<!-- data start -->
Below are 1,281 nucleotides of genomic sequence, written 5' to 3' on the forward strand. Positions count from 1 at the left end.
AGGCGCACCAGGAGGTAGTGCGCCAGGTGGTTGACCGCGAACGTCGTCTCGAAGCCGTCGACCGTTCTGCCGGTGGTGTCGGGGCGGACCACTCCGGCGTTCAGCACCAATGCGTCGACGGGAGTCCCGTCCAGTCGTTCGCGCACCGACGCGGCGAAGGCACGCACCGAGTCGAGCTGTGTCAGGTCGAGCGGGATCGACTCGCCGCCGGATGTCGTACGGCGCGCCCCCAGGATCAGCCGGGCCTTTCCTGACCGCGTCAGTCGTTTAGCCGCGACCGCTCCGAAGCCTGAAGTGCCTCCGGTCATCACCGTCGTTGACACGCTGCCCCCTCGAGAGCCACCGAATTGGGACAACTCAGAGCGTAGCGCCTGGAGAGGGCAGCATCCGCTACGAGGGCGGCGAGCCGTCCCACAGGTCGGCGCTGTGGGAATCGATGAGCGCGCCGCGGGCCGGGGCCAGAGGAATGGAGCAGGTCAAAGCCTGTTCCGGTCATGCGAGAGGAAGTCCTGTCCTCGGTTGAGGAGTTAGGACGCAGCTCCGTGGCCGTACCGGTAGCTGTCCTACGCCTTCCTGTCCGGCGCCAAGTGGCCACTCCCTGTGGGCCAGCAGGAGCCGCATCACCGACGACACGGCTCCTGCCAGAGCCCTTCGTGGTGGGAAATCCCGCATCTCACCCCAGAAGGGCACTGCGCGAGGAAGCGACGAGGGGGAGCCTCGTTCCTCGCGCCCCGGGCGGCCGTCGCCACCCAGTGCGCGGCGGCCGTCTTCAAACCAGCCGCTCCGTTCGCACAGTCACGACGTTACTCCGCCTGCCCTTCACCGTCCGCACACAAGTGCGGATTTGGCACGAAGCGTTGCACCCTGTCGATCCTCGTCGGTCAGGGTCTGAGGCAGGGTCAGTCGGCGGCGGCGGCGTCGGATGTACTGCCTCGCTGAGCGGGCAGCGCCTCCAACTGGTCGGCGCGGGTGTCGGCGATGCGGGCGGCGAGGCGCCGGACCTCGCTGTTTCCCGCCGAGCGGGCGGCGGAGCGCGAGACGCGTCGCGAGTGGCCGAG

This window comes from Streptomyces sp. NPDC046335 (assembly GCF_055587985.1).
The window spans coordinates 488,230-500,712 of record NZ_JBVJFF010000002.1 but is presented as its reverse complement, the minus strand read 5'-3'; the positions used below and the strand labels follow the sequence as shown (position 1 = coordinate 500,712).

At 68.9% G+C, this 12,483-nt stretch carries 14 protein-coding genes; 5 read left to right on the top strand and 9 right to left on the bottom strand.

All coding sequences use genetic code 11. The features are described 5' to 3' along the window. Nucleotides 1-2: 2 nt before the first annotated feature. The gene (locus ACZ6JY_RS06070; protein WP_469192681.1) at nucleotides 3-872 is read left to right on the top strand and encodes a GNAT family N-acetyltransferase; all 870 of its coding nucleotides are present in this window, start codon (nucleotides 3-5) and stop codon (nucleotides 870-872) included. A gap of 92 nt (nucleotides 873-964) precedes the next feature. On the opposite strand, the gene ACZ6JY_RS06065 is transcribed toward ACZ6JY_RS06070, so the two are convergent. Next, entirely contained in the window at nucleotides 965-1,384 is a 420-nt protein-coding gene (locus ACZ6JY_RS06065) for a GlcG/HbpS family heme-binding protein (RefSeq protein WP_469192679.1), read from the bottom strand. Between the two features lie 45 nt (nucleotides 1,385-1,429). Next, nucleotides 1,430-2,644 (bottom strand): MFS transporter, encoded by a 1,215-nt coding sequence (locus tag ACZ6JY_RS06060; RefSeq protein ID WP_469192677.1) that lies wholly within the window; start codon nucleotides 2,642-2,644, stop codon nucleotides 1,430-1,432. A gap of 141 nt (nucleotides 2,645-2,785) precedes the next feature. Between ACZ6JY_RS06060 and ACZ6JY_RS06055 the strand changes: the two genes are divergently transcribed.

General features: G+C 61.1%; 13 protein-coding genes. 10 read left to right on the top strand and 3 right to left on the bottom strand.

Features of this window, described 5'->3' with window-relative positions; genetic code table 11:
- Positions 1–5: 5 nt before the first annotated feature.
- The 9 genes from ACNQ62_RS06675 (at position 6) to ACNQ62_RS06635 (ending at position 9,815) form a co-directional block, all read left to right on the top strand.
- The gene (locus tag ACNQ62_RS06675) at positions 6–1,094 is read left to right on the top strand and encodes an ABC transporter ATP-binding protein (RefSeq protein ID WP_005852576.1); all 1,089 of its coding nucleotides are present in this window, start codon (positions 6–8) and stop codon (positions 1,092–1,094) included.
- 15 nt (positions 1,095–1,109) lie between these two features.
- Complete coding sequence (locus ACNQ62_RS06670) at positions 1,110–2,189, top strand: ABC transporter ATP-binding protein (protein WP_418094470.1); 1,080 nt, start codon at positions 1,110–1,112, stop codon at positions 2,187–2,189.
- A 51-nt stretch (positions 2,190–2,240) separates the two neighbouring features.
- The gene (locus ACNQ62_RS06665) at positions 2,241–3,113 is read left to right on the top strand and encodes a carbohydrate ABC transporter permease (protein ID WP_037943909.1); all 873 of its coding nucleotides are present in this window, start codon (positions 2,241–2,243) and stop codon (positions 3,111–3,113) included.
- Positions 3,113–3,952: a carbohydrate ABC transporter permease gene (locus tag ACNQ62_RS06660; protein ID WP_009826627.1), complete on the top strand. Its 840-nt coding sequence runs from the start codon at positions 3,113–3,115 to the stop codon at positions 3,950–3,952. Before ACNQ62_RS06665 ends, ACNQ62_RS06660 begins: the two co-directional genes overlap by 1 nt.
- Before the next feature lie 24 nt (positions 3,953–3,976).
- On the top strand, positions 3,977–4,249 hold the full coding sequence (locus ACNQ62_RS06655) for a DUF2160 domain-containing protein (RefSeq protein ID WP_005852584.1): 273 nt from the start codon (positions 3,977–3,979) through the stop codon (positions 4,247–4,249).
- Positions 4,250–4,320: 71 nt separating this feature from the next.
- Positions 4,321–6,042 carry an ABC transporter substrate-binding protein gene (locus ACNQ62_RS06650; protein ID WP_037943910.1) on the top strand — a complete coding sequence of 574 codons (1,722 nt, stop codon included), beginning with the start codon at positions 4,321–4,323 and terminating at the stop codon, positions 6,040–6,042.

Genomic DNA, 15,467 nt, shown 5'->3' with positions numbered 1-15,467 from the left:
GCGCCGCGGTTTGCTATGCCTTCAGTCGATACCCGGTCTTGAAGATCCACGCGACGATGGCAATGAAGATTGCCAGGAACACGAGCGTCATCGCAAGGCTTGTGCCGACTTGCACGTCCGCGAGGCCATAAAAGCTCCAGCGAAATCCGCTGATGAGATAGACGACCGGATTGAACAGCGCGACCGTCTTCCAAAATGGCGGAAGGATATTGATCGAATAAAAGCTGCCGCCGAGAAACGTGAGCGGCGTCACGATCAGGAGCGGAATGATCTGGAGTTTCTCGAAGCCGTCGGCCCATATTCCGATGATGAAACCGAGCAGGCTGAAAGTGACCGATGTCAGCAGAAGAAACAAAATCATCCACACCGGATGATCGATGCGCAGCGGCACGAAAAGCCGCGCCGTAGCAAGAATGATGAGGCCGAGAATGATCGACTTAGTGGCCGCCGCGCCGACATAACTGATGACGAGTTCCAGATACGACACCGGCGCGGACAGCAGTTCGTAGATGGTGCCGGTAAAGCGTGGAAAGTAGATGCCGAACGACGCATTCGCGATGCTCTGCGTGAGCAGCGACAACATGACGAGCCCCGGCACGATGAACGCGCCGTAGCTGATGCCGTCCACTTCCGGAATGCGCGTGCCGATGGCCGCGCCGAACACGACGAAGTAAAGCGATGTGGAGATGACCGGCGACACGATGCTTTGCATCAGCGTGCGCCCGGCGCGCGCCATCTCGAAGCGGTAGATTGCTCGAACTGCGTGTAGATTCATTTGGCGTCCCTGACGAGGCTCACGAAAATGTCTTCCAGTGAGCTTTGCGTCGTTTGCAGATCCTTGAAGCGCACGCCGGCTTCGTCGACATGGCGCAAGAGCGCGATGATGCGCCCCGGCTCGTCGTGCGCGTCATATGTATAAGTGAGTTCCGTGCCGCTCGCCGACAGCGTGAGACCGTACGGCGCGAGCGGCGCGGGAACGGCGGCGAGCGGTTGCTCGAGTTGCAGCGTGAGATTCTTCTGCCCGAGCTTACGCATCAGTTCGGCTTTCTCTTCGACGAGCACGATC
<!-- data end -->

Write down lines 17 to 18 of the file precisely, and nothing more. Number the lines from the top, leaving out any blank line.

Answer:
- Before the next feature lie 24 nt (positions 3,953–3,976).
- On the top strand, positions 3,977–4,249 hold the full coding sequence (locus ACNQ62_RS06655) for a DUF2160 domain-containing protein (RefSeq protein ID WP_005852584.1): 273 nt from the start codon (positions 3,977–3,979) through the stop codon (positions 4,247–4,249).